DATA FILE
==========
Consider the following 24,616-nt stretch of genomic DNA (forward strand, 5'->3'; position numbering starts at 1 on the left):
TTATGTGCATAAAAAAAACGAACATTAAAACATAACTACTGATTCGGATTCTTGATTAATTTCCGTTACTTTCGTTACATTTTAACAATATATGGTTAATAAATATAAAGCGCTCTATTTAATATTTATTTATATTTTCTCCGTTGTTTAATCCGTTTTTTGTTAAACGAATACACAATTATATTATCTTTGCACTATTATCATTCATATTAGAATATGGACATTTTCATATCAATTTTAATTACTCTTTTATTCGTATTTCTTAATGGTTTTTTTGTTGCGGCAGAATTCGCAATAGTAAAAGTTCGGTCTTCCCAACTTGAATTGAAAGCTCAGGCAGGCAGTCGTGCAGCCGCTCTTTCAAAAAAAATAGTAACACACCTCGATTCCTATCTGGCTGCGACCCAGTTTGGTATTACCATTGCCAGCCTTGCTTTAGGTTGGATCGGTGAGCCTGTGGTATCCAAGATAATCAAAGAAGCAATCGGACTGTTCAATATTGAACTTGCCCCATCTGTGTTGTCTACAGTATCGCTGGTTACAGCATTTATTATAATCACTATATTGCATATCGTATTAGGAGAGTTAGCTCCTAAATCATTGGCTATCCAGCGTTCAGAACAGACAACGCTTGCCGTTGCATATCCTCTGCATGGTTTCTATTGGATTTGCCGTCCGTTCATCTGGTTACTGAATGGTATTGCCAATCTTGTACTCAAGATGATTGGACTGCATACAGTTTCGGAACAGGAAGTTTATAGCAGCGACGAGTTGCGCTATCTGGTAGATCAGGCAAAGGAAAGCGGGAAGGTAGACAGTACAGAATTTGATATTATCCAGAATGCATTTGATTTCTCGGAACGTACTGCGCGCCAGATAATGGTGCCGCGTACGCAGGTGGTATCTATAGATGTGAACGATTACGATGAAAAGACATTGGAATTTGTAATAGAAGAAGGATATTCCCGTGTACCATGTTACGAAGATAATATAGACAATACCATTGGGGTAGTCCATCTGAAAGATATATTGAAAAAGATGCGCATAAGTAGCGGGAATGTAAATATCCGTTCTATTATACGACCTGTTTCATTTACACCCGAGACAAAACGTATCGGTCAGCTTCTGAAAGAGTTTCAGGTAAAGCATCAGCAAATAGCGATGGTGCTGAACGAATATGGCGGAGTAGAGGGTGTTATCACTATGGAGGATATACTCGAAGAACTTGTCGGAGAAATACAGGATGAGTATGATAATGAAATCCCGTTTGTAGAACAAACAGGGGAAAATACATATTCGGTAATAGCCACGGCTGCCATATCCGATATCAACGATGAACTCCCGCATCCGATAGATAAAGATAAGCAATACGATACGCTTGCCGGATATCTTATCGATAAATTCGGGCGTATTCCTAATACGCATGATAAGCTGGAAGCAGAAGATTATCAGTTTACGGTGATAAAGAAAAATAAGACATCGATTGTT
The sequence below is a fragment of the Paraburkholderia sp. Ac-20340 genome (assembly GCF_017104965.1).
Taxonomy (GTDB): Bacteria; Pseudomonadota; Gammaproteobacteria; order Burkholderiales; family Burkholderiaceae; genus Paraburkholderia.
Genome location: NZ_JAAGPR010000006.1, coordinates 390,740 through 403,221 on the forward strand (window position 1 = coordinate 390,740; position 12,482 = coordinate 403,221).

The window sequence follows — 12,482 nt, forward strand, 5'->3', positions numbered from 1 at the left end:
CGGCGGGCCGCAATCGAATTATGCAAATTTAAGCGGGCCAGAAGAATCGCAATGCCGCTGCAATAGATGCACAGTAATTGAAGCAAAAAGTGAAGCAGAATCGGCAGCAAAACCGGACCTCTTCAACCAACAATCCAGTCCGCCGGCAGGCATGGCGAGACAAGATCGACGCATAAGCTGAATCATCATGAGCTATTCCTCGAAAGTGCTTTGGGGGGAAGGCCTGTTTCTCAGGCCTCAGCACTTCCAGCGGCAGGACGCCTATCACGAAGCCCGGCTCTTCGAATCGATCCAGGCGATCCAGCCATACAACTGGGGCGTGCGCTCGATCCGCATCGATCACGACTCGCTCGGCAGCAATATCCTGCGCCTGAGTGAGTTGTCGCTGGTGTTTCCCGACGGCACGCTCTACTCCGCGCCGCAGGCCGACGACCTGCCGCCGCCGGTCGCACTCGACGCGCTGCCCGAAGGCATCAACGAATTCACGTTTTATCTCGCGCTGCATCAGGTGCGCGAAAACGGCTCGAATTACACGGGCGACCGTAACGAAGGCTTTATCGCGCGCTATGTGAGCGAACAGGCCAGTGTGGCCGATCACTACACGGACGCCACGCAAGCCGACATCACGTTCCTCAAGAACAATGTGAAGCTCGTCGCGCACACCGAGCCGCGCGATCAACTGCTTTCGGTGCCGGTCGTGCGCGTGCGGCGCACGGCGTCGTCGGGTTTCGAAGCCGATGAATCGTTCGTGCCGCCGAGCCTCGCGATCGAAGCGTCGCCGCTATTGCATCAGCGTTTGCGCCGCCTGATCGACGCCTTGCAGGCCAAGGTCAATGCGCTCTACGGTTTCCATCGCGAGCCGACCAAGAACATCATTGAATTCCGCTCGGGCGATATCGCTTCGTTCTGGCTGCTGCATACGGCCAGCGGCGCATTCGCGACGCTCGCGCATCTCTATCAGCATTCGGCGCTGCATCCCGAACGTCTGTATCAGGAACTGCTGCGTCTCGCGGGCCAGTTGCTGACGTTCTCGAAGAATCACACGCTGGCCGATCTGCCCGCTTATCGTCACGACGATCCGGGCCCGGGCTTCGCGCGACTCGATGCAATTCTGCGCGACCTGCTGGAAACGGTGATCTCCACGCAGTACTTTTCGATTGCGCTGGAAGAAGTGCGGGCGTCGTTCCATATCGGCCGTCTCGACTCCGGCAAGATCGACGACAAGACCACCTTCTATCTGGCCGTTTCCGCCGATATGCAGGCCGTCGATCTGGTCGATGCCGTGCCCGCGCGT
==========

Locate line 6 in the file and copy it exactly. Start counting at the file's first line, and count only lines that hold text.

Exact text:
The window sequence follows — 12,482 nt, forward strand, 5'->3', positions numbered from 1 at the left end: